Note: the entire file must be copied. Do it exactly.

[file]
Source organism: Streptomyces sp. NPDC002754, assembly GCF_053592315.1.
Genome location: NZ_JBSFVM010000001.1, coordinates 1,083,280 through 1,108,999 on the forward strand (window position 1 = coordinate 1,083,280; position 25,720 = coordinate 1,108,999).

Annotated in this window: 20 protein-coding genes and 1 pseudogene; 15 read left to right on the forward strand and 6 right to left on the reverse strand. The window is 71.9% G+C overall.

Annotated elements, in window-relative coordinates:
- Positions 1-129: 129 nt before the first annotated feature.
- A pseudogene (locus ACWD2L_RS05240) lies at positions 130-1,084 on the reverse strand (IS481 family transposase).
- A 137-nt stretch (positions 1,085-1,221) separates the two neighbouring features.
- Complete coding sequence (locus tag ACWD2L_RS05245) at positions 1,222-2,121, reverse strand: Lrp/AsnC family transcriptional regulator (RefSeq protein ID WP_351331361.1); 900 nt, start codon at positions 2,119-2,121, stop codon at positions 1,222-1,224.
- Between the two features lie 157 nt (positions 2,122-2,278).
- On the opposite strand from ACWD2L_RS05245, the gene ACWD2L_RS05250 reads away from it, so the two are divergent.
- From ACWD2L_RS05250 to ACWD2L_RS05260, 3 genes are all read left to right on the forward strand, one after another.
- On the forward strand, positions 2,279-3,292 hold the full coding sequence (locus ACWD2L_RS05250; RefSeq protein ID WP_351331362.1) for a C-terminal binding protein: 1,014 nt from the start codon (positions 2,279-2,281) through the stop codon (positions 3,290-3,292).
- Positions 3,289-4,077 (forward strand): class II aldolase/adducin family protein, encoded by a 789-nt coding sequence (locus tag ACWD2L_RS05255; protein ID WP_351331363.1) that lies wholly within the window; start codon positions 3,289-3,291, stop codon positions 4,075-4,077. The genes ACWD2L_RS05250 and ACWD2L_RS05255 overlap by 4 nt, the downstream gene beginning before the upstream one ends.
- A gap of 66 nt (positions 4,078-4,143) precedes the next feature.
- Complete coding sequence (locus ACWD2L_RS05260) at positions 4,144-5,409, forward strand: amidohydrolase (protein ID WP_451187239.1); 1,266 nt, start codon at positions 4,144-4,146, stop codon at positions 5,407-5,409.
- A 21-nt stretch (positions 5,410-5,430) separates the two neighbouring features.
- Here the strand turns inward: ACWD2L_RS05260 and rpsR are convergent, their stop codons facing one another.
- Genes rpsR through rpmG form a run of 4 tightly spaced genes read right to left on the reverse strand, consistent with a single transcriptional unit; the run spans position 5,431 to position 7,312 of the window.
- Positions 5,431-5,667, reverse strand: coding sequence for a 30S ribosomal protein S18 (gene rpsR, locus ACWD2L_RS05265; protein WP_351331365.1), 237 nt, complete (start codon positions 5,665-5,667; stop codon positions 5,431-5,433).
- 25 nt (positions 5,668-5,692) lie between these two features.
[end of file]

Source organism: Streptomyces sp. NPDC002754, assembly GCF_053592315.1.
Genome location: NZ_JBSFVM010000001.1, coordinates 1,083,280 through 1,108,999 on the forward strand (window position 1 = coordinate 1,083,280; position 25,720 = coordinate 1,108,999).

Annotated in this window: 20 protein-coding genes and 1 pseudogene; 15 read left to right on the forward strand and 6 right to left on the reverse strand. The window is 71.9% G+C overall.

Annotated elements, in window-relative coordinates:
- Positions 1-129: 129 nt before the first annotated feature.
- A pseudogene (locus ACWD2L_RS05240) lies at positions 130-1,084 on the reverse strand (IS481 family transposase).
- A 137-nt stretch (positions 1,085-1,221) separates the two neighbouring features.
- Complete coding sequence (locus tag ACWD2L_RS05245) at positions 1,222-2,121, reverse strand: Lrp/AsnC family transcriptional regulator (RefSeq protein ID WP_351331361.1); 900 nt, start codon at positions 2,119-2,121, stop codon at positions 1,222-1,224.
- Between the two features lie 157 nt (positions 2,122-2,278).
- On the opposite strand from ACWD2L_RS05245, the gene ACWD2L_RS05250 reads away from it, so the two are divergent.
- From ACWD2L_RS05250 to ACWD2L_RS05260, 3 genes are all read left to right on the forward strand, one after another.
- On the forward strand, positions 2,279-3,292 hold the full coding sequence (locus ACWD2L_RS05250; RefSeq protein ID WP_351331362.1) for a C-terminal binding protein: 1,014 nt from the start codon (positions 2,279-2,281) through the stop codon (positions 3,290-3,292).
- Positions 3,289-4,077 (forward strand): class II aldolase/adducin family protein, encoded by a 789-nt coding sequence (locus tag ACWD2L_RS05255; protein ID WP_351331363.1) that lies wholly within the window; start codon positions 3,289-3,291, stop codon positions 4,075-4,077. The genes ACWD2L_RS05250 and ACWD2L_RS05255 overlap by 4 nt, the downstream gene beginning before the upstream one ends.
- A gap of 66 nt (positions 4,078-4,143) precedes the next feature.
- Complete coding sequence (locus ACWD2L_RS05260) at positions 4,144-5,409, forward strand: amidohydrolase (protein ID WP_451187239.1); 1,266 nt, start codon at positions 4,144-4,146, stop codon at positions 5,407-5,409.
- A 21-nt stretch (positions 5,410-5,430) separates the two neighbouring features.
- Here the strand turns inward: ACWD2L_RS05260 and rpsR are convergent, their stop codons facing one another.
- Genes rpsR through rpmG form a run of 4 tightly spaced genes read right to left on the reverse strand, consistent with a single transcriptional unit; the run spans position 5,431 to position 7,312 of the window.
- Positions 5,431-5,667, reverse strand: coding sequence for a 30S ribosomal protein S18 (gene rpsR, locus ACWD2L_RS05265; protein WP_351331365.1), 237 nt, complete (start codon positions 5,665-5,667; stop codon positions 5,431-5,433).
- 25 nt (positions 5,668-5,692) lie between these two features.